Protests and vigils held
Campaigners have been taking action against housing company Mears in protests against the treatment of asylum seekers.
Glasgow No Evictions Network took part in a nationwide week of action (1st-5th April) protesting against the use of institutional accommodation and the inhumane treatment of asylum seekers in the UK.
The network, which supports people in asylum accommodation in Glasgow against evictions, planted a commemorative tree and held a vigil for Adnan Walid Elbi, Badreddin Abedlla Adam and Mercy Baguma, who all died in 2020 while in Mears accommodation in Glasgow.
Among the group’s demands are calls for the Home Office to allow people in the asylum system to live in safe, own-door accommodation, in the community; and the end of so-called ‘institutional’ accommodation such as hotels and barracks.
This April marks one year since the Home Office instructed its housing subcontractors, including Mears, to use hotels to accommodate people seeking asylum in the UK.
Savan Qadir, spokesperson for Glasgow No Evictions Network, said: “Though intended to be enforced as a temporary measure, there are still many asylum seekers confined to these hotels. The Home Office is now also holding asylum seekers in ‘prison-like conditions’ in disused army barracks. The use of these unsanitary and trauma-inducing spaces is breaching human rights on a daily basis.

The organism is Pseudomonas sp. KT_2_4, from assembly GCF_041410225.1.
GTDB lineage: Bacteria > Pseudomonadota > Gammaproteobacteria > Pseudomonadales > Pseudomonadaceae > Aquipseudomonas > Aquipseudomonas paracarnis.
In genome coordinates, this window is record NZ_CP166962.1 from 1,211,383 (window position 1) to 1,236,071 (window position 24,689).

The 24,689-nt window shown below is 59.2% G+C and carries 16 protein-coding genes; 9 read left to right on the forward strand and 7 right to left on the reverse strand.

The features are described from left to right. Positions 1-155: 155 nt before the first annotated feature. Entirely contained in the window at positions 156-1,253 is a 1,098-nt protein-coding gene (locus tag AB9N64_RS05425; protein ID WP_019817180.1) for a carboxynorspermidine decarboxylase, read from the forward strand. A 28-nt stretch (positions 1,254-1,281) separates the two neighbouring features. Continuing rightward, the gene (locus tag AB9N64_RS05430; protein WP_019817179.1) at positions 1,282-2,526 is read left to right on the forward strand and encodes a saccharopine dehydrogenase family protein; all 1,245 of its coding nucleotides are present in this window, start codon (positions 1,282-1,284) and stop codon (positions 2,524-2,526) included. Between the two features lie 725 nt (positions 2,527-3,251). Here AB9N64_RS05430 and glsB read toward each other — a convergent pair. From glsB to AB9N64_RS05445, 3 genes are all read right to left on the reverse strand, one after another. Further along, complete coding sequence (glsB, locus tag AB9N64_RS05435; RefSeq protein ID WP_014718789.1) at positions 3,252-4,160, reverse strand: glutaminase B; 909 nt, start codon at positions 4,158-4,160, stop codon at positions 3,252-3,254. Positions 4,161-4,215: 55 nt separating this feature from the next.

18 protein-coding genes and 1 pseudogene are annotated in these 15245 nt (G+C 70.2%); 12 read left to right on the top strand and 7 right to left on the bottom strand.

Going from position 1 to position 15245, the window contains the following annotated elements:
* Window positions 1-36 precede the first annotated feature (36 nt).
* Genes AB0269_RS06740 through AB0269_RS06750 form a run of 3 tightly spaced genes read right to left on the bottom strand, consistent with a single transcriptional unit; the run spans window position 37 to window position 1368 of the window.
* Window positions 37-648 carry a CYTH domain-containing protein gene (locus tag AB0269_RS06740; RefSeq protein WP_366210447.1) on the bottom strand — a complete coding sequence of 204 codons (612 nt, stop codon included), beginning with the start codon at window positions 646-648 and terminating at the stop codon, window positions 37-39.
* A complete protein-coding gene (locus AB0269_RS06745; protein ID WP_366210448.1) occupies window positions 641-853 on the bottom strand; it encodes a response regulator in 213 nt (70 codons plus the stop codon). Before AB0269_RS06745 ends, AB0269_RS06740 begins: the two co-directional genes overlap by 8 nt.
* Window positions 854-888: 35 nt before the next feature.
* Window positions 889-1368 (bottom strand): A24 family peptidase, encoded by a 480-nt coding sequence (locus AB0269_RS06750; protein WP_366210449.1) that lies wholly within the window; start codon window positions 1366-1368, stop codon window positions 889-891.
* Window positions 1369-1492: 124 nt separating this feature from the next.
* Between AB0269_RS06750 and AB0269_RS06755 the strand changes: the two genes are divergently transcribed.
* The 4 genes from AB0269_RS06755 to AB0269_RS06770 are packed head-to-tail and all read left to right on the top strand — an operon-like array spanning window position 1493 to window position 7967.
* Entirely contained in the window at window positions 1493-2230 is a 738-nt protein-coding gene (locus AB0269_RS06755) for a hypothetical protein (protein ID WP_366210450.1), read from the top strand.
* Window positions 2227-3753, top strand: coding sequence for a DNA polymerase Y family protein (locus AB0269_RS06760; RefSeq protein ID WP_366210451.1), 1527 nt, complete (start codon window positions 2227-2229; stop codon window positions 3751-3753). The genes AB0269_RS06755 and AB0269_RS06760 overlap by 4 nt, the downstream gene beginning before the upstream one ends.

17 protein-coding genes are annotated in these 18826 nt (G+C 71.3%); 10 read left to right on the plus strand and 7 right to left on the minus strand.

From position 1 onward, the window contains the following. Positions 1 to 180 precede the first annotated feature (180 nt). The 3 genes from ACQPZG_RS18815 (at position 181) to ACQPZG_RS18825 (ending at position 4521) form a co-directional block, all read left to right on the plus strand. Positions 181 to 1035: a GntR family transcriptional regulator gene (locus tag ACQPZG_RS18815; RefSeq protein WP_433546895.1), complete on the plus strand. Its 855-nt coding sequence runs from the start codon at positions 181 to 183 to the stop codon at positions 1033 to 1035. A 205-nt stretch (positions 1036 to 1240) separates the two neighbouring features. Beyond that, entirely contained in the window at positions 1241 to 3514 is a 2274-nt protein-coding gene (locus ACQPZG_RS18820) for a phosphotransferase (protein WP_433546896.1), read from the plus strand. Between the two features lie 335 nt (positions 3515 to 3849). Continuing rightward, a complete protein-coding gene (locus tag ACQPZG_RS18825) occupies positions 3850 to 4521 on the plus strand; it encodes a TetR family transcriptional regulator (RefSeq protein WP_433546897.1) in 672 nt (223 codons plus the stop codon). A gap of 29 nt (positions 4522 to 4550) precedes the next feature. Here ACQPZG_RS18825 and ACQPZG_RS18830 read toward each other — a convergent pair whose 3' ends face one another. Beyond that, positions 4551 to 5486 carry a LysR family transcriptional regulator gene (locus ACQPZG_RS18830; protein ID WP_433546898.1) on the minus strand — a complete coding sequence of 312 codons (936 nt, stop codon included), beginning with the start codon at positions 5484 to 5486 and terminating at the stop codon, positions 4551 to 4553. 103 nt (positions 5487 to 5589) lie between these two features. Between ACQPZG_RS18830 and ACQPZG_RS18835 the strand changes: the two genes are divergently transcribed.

“The violence of the hostile environment is by no means limited to institutional accommodation. We will be commemorating Mercy Baguma and the lives of asylum seekers across the UK who died at the hands of Home Office-endorsed poverty and neglect.”
“For months I have been given no specialist food for my coeliac disease. I feel like I can’t stay here any more, I’ve been ill and hungry for months, which has left me feeling suicidal. I’ve now been moved to a filthy house, but have been told I have no choice- I have to stay here. I do not feel comfortable cooking or sleeping here.”